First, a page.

ERP Myths: Quick and Easy Business Improvement
One of the more difficult ERP myths about an implementation is the expectation that ERP improvement will resolve all of the problems of the old software while simultaneously making all business transactions more efficient, more intuitive, and more accurate. The fact is, most ERP systems are not equally strong in all functional areas, and, it is entirely possible that the reason the C-level signed off on ERP has nothing to do with operational effectiveness.
For instance, assume that the strategic urgency for an ERP system is to move an accumulation of acquisitions to a common operational and reporting platform. In that case, the C-level may or may not be willing to pay a premium for “best of breed” software, but rather, to accept adequate operational effectiveness. The criteria may be established as “the lowest total-cost-of-ownership package that provides a viable solution.”
Whitewashing the Weaknesses
The notion that all phases of business will get better through ERP improvement is fatally flawed for two reasons.
First, ERP systems are typically stronger in some areas than others, in terms of ease of use, depth of functionality, maintenance, and philosophical basis. It can be difficult for developers to maintain a realistic sense for “ease of use”; what seems easy to a college graduate may not make as much sense to a production floor employee. The depth of functionality defines the amount of creative freedom an organization has at designing their business solution. The relative ease or difficulty with maintenance – data, order management, error resolution – of an ERP system becomes exponentially more critical because –due to integration - any transactional or information errors are immediately transported to all other functional areas to complicate their lives as well. The philosophical basis of an ERP system refers to the most repeated answer to the question “why did they do it that way?”, and it must be understood. One software package may be philosophically oriented toward rigid financial control; another toward smooth and flexible manufacturing operations.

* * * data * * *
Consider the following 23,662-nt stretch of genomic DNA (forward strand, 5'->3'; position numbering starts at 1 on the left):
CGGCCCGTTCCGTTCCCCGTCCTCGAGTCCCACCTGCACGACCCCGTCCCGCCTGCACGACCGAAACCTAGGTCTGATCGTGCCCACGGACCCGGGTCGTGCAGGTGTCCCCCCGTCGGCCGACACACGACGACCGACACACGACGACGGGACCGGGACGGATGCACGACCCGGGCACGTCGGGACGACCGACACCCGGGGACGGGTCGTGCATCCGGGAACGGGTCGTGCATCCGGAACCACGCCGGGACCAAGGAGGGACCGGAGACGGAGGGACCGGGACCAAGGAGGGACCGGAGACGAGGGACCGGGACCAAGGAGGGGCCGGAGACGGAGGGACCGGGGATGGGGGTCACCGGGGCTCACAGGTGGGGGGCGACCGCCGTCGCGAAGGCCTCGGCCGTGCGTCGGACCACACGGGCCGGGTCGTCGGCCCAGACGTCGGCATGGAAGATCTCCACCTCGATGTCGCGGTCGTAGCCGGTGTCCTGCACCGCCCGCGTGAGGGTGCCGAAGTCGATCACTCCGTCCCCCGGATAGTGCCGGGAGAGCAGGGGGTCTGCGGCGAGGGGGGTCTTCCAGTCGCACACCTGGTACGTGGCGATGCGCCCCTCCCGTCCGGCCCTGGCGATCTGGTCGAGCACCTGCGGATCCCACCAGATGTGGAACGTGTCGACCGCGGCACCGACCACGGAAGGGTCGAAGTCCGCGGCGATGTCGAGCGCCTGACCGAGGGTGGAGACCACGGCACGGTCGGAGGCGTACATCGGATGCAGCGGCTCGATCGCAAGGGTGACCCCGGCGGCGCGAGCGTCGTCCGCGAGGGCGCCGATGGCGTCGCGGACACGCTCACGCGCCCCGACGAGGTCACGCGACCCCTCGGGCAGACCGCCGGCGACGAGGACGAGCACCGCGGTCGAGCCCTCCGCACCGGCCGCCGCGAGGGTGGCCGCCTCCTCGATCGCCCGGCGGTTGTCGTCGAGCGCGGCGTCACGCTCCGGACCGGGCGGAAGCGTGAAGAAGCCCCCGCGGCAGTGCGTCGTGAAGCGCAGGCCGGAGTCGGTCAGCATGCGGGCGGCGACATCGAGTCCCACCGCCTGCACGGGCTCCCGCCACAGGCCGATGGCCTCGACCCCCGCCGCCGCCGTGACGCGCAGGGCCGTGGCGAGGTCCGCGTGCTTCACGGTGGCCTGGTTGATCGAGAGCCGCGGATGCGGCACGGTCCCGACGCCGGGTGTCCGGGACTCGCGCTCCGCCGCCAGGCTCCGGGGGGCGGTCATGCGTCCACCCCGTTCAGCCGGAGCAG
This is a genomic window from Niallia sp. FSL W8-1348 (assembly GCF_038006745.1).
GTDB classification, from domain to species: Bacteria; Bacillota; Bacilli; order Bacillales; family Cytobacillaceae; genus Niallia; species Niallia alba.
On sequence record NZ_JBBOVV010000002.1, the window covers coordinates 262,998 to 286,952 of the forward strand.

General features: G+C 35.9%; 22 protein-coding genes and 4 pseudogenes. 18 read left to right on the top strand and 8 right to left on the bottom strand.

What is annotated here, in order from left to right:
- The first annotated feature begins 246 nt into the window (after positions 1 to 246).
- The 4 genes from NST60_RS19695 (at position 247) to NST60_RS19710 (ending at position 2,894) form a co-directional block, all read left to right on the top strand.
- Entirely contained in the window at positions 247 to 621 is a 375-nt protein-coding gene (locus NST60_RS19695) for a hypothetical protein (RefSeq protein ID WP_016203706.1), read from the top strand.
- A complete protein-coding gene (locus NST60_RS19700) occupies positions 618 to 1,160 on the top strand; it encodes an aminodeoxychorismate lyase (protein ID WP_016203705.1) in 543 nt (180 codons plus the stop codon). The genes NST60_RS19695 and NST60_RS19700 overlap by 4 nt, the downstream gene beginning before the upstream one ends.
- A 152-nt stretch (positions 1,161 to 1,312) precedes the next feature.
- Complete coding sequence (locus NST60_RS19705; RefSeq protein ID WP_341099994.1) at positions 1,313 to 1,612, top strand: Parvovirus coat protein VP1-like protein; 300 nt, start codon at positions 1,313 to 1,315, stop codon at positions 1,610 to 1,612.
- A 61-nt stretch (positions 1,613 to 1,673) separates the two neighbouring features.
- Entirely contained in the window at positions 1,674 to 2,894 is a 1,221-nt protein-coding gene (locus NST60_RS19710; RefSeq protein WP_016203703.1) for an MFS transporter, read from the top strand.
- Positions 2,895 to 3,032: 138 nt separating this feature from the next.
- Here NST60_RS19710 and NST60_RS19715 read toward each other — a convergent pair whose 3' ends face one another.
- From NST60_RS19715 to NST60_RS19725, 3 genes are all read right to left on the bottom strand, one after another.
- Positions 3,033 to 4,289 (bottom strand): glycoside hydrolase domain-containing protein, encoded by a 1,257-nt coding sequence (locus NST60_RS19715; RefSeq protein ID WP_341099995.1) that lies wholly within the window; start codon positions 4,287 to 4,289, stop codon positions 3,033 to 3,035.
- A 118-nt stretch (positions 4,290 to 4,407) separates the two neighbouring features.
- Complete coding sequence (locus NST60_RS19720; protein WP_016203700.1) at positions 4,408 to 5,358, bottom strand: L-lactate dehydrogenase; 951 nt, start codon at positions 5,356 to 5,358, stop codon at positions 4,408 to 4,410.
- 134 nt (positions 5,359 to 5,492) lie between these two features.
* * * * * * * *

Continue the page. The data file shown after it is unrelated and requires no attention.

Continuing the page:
A second reason why all of the new software might not be better than all of the old software is that certain functional areas may consistently recruit or hire better IT talent over time. As a result, some legacy systems being replaced are quite sophisticated, and have been singularly focused on the organization’s specific business processes. ERP systems on the other hand, tend to be more generic.
The myth that ERP will be a cure-all for everything is partly due to the original hype in selling the value of an ERP project, and partly from our personal experiences with PC software. Selling the value of an ERP package typically means whitewashing the weaknesses, so that people get a very one sided view of the package’s strength. Our experience with PC software packages is that each new version contains all of the previous features, and a little bit more. End users normally expect ERP improvement of business processes – everything they had before, and a little bit more.
That’s why there’s a misconception.
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